At first glance Philadelphia looks like a concrete forest, but delve a little deeper and you will find some truly amazing parks to set your kids loose in and explore. From massive slides to wading pools and forest trails, you will never be bored when you dive into the best parks for kids in Philadelphia.
Smith Memorial Playground and Playhouse in Fairmont Park[caption id="attachment_36935" align="aligncenter" width="551"] Set aside a day for Smith Playground. Photo courtesy of the Smith Memorial Playground Facebook page. [/caption]
Generations of Philadelphians have grown up going to what the locals call Smith Playground, which opened in 1899 specifically as a place for children to enjoy. This was a radical idea at the time, but is still important today as kids lose recess time at school and are glued to electronics.
The 100-year old Ann Newman Giant Wooden Slide is a highlight for parents and kids in the park. Grab a potato sack at the bottom of the slide and run up to take your place at the top before whizzing back down at maximum speed. If you can drag yourself away, you will find swings, numerous jungle gyms, a train to climb through and even a spider web to master. The indoor playhouse, designed for children under age five, is filled with books, a climb-on train and a kid-size bridge and mini cottage. Don’t miss Smithville, at the bottom of the playhouse, which is filled with tricycles to scoot around on. Rain or shine, this is the park to check out when visiting Philadelphia.
Sister Cities Park[caption id="attachment_36941" align="aligncenter" width="960"] The lovely Sister Cities Park. Photo courtesy of their Facebook page. [/caption]
One of Philadelphia’s newest park spaces is already a beloved summer escape for tourists exploring Philadelphia’s many museums and locals looking for a café to enjoy while their kids splash around under the hot summer sun. There are restrooms to change into swimsuits if necessary, but most kids won’t mind just diving in before you even get their suit on. A lifeguard is on site for the wading pool, so no need to worry.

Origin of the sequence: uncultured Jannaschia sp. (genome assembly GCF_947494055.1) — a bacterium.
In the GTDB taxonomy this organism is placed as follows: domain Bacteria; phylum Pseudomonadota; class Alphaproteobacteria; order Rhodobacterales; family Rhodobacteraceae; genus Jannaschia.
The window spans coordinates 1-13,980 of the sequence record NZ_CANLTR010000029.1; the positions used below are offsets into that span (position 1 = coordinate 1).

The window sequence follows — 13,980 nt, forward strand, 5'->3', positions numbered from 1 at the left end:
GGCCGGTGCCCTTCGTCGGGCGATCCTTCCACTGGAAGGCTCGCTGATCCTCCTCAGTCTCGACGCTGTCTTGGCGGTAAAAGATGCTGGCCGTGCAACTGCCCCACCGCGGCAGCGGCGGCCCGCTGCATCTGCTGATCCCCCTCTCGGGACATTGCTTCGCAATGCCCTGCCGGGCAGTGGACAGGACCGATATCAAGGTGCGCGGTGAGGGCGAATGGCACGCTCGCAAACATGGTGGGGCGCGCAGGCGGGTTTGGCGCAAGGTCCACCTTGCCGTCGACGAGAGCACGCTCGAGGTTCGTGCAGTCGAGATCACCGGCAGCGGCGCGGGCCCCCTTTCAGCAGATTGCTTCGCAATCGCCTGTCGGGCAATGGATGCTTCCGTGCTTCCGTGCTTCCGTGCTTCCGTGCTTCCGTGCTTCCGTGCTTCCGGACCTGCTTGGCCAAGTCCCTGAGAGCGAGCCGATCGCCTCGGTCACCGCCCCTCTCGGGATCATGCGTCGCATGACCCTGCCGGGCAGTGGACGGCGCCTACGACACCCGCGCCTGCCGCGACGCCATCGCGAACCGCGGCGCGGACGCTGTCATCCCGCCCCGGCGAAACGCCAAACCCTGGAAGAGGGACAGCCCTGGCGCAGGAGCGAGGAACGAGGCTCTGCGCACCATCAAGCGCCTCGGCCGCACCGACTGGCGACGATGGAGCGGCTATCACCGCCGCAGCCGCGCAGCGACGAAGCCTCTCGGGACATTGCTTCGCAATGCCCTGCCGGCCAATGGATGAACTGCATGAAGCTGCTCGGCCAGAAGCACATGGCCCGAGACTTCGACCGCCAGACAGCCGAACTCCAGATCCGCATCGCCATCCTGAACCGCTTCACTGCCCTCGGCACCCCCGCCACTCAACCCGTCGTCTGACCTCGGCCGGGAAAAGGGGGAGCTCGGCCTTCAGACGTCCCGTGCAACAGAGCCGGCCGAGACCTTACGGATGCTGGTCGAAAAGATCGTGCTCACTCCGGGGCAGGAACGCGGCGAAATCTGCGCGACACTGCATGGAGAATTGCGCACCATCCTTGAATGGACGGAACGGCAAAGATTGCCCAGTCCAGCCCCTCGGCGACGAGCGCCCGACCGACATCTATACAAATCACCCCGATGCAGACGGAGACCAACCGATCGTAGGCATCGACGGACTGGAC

Parents should be extra mindful though while their kids play on the rocks in the lazy river above the pool, and over by the sprinklers on the opposite side of the café. The ground does get slippery with so many children running around and accidents can happen if you’re not careful. But overall, a visit to Sister Cities Park is a wonderful treat for the whole family.
Wissahickon Park[caption id="attachment_36946" align="aligncenter" width="1200"] The Rex Avenue Bridge in fall. Photo by Thomas CC BY[/caption]
Northwest Philadelphia residents like to claim Wissahickon Park for themselves, but visitors are welcome anytime. Rugged trails make it easy to forget you are even in the city. Follow Wissahickon Creek as you walk down Forbidden Drive, a gravel path that is closed to cars, making it the perfect spot to let your kids run free and explore. Mountain bikers and equestrians like to keep to the more than 50 miles of trails and anglers flock to the creek in the spring to fish for trout. Even birdwatchers love this park, always trying to spot one of the many avian residents of the park.
Schuylkill River Park[caption id="attachment_36947" align="aligncenter" width="1200"] Let kids be kids in Schuylkill River Park. Photo by Philippe Put CC BY[/caption]
Dog owners flock to Schuylkill River Park for the Dog Run, an enclosed space featuring a doggie fountain and separate small and large dog areas, but families love it too. When the weather is warm, kids and parents alike head to the park for the Markward Playground and to swim in the O’Connor Pool. Couples can stroll the tree-lined park while kids learn to ride their bikes. Bring a soccer ball or Frisbee to enjoy the huge green spaces for an impromptu game with other park visitors. A community garden is a welcome sight in the city, reminding visitors and locals where their food comes from and what flowers and produce grow in this part of the county.
Pennypack Park covers more than 1,300 acres and follows Pennypack Creek as it winds through hills, meadows and hiking paths. There are several paved and unpaved trails to enjoy with your kids, whether you are on foot or on bike. You may even see horseback riders on the trails from time to time. There are a number of colonial buildings strewn across the park, including the still working Fox Chase Farm that families shouldn’t miss. The farm is open to visitors most Saturday mornings throughout the summer, but make sure to check their website before you head out for a visit. Special events and visiting hours pop up all the time, many of which will let you learn more about the farm, animals and traditional activities like maple sugaring and sheep shearing.
Which Philly park sounds perfect for you and your family?